Economic improvement – By even the most pessimistic of projections, the current recession should wind down sometime in the next year. Here again, as conditions change, a lot of workers who have been biding their time (and biting their tongues) will find it considerably easier to move on to greener pastures.

“EFCA lite” – Though it now appears that the so called “Employee Free Choice Act”  legislation will not be passed in its current configuration, my bet is that congress will succumb to pressure and give unions something that makes the organizing process considerably easier, a change that is justifiably not especially welcomed by the business community.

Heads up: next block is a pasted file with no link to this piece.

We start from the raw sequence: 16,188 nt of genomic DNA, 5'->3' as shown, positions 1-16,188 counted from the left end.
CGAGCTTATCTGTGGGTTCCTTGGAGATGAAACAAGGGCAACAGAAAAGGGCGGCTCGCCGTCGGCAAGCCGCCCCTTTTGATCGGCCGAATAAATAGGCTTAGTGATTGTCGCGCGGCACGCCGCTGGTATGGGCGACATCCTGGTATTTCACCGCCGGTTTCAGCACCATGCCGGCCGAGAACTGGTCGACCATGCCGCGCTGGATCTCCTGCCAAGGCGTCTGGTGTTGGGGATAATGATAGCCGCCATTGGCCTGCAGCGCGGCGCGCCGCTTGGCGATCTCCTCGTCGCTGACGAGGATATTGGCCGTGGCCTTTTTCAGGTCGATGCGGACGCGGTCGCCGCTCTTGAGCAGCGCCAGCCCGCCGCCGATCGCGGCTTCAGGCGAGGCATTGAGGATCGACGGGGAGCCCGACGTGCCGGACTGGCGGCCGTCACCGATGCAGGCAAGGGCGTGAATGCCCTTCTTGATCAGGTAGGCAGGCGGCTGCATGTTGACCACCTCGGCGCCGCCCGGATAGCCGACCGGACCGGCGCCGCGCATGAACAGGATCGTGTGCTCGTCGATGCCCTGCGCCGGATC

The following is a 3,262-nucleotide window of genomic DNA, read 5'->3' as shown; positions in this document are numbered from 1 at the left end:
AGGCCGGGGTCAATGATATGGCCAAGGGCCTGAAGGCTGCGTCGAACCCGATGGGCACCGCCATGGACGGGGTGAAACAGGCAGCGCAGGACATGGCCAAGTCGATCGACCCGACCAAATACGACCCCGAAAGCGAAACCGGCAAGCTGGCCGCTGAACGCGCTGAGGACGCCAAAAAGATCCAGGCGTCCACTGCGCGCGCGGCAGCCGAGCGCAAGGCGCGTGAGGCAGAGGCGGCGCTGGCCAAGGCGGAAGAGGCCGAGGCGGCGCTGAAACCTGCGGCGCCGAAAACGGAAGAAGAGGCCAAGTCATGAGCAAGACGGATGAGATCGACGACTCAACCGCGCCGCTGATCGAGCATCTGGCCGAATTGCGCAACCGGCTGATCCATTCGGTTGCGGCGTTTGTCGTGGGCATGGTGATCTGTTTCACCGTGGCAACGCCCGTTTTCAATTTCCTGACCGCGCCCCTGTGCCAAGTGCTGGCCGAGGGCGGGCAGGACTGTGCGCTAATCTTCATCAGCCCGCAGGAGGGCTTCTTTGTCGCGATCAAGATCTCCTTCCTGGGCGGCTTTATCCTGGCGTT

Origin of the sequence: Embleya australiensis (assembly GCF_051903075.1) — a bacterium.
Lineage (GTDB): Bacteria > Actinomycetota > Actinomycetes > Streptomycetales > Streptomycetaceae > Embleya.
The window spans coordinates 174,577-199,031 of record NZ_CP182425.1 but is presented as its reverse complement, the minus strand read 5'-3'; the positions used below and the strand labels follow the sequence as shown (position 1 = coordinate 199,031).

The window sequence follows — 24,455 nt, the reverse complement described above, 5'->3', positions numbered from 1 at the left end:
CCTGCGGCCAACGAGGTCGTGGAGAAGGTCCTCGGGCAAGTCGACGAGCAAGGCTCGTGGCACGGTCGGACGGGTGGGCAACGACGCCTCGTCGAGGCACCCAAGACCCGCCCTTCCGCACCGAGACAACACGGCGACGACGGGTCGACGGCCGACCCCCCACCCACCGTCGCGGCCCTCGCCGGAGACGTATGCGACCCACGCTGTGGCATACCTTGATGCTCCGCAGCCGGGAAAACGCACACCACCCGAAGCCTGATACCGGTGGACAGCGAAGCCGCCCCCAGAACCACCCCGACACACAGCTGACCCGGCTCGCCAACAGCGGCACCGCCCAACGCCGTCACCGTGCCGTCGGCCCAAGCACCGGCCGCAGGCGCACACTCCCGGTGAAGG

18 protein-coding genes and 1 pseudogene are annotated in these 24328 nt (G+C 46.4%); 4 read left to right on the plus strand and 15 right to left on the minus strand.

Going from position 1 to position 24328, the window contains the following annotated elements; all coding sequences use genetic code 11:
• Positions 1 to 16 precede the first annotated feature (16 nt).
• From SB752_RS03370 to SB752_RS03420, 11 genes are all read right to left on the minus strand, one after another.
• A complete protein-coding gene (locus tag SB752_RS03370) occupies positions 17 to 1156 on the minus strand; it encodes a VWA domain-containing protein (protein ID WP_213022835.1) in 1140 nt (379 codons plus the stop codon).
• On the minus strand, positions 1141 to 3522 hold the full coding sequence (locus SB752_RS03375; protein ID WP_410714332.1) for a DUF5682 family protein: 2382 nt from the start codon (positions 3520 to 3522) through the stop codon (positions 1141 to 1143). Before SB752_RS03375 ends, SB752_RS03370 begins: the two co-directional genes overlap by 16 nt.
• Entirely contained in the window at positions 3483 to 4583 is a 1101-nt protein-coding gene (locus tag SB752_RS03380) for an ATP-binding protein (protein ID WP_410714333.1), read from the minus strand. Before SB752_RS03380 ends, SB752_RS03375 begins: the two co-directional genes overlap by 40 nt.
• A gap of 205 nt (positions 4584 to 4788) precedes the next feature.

Taken together or independently, the message for employers couldn’t be clearer. Despite the fact that we currently enjoy an “employer’s market”, we would do well to take steps now to preserve, and where possible enhance our reputations as leaders, employers, and business people. How?

A great place, no, a necessary place to start is in taking steps to rekindle trust in ourselves and our organizations. In our recently completed “Post-AIG Leadership Survey” 95% of the 286 mostly management level respondents indicated that rebuilding trust (internally and externally) is a Significant/Very Significant factor in successfully emerging from the current business and economic crisis.